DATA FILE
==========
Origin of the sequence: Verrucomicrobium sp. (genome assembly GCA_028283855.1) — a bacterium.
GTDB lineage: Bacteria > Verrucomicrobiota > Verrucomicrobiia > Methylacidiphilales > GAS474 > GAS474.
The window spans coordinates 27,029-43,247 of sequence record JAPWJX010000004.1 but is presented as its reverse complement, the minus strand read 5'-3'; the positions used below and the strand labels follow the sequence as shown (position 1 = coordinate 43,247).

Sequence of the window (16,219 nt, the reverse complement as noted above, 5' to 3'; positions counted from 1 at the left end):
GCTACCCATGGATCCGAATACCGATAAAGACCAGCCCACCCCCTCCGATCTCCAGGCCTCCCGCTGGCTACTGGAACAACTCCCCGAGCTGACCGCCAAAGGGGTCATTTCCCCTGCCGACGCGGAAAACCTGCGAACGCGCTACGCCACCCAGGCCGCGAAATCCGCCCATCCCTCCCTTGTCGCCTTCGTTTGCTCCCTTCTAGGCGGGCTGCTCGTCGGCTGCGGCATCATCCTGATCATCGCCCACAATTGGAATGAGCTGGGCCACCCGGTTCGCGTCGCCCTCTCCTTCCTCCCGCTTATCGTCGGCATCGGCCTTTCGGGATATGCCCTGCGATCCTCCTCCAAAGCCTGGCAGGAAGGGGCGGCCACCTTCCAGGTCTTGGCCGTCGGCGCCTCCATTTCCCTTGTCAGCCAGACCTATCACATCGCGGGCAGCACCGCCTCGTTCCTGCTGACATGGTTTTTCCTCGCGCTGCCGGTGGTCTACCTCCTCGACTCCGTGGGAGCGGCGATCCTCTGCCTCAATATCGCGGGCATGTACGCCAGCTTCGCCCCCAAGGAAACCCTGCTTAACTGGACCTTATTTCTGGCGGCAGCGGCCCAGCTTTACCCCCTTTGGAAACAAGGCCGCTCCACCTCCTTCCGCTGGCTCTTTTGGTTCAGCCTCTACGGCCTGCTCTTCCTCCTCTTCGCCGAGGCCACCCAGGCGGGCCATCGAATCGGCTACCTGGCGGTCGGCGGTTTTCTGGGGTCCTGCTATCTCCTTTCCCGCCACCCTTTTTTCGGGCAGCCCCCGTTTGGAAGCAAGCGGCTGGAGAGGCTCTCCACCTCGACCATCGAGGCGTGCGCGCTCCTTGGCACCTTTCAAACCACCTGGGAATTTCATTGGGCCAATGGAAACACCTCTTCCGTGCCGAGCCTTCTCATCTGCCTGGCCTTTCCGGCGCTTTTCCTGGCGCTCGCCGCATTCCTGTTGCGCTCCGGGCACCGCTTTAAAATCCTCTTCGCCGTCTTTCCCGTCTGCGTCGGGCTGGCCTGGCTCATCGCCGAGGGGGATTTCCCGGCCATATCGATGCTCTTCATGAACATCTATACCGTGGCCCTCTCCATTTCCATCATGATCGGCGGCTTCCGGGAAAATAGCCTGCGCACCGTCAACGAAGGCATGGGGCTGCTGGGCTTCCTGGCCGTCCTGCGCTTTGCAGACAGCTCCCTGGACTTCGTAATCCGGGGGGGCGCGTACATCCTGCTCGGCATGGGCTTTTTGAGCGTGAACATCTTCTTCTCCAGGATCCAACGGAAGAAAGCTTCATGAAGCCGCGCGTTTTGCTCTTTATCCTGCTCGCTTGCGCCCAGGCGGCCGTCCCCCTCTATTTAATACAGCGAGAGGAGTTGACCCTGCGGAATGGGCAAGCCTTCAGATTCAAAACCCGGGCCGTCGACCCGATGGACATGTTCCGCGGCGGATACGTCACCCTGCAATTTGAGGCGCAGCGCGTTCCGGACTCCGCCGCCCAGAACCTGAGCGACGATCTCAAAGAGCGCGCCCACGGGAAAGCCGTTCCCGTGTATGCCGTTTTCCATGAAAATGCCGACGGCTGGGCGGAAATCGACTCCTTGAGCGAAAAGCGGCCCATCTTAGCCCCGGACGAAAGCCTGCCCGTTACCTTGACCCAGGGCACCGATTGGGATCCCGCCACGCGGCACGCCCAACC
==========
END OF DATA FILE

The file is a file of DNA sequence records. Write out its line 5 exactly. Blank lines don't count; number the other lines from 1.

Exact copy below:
GCTACCCATGGATCCGAATACCGATAAAGACCAGCCCACCCCCTCCGATCTCCAGGCCTCCCGCTGGCTACTGGAACAACTCCCCGAGCTGACCGCCAAAGGGGTCATTTCCCCTGCCGACGCGGAAAACCTGCGAACGCGCTACGCCACCCAGGCCGCGAAATCCGCCCATCCCTCCCTTGTCGCCTTCGTTTGCTCCCTTCTAGGCGGGCTGCTCGTCGGCTGCGGCATCATCCTGATCATCGCCCACAATTGGAATGAGCTGGGCCACCCGGTTCGCGTCGCCCTCTCCTTCCTCCCGCTTATCGTCGGCATCGGCCTTTCGGGATATGCCCTGCGATCCTCCTCCAAAGCCTGGCAGGAAGGGGCGGCCACCTTCCAGGTCTTGGCCGTCGGCGCCTCCATTTCCCTTGTCAGCCAGACCTATCACATCGCGGGCAGCACCGCCTCGTTCCTGCTGACATGGTTTTTCCTCGCGCTGCCGGTGGTCTACCTCCTCGACTCCGTGGGAGCGGCGATCCTCTGCCTCAATATCGCGGGCATGTACGCCAGCTTCGCCCCCAAGGAAACCCTGCTTAACTGGACCTTATTTCTGGCGGCAGCGGCCCAGCTTTACCCCCTTTGGAAACAAGGCCGCTCCACCTCCTTCCGCTGGCTCTTTTGGTTCAGCCTCTACGGCCTGCTCTTCCTCCTCTTCGCCGAGGCCACCCAGGCGGGCCATCGAATCGGCTACCTGGCGGTCGGCGGTTTTCTGGGGTCCTGCTATCTCCTTTCCCGCCACCCTTTTTTCGGGCAGCCCCCGTTTGGAAGCAAGCGGCTGGAGAGGCTCTCCACCTCGACCATCGAGGCGTGCGCGCTCCTTGGCACCTTTCAAACCACCTGGGAATTTCATTGGGCCAATGGAAACACCTCTTCCGTGCCGAGCCTTCTCATCTGCCTGGCCTTTCCGGCGCTTTTCCTGGCGCTCGCCGCATTCCTGTTGCGCTCCGGGCACCGCTTTAAAATCCTCTTCGCCGTCTTTCCCGTCTGCGTCGGGCTGGCCTGGCTCATCGCCGAGGGGGATTTCCCGGCCATATCGATGCTCTTCATGAACATCTATACCGTGGCCCTCTCCATTTCCATCATGATCGGCGGCTTCCGGGAAAATAGCCTGCGCACCGTCAACGAAGGCATGGGGCTGCTGGGCTTCCTGGCCGTCCTGCGCTTTGCAGACAGCTCCCTGGACTTCGTAATCCGGGGGGGCGCGTACATCCTGCTCGGCATGGGCTTTTTGAGCGTGAACATCTTCTTCTCCAGGATCCAACGGAAGAAAGCTTCATGAAGCCGCGCGTTTTGCTCTTTATCCTGCTCGCTTGCGCCCAGGCGGCCGTCCCCCTCTATTTAATACAGCGAGAGGAGTTGACCCTGCGGAATGGGCAAGCCTTCAGATTCAAAACCCGGGCCGTCGACCCGATGGACATGTTCCGCGGCGGATACGTCACCCTGCAATTTGAGGCGCAGCGCGTTCCGGACTCCGCCGCCCAGAACCTGAGCGACGATCTCAAAGAGCGCGCCCACGGGAAAGCCGTTCCCGTGTATGCCGTTTTCCATGAAAATGCCGACGGCTGGGCGGAAATCGACTCCTTGAGCGAAAAGCGGCCCATCTTAGCCCCGGACGAAAGCCTGCCCGTTACCTTGACCCAGGGCACCGATTGGGATCCCGCCACGCGGCACGCCCAACC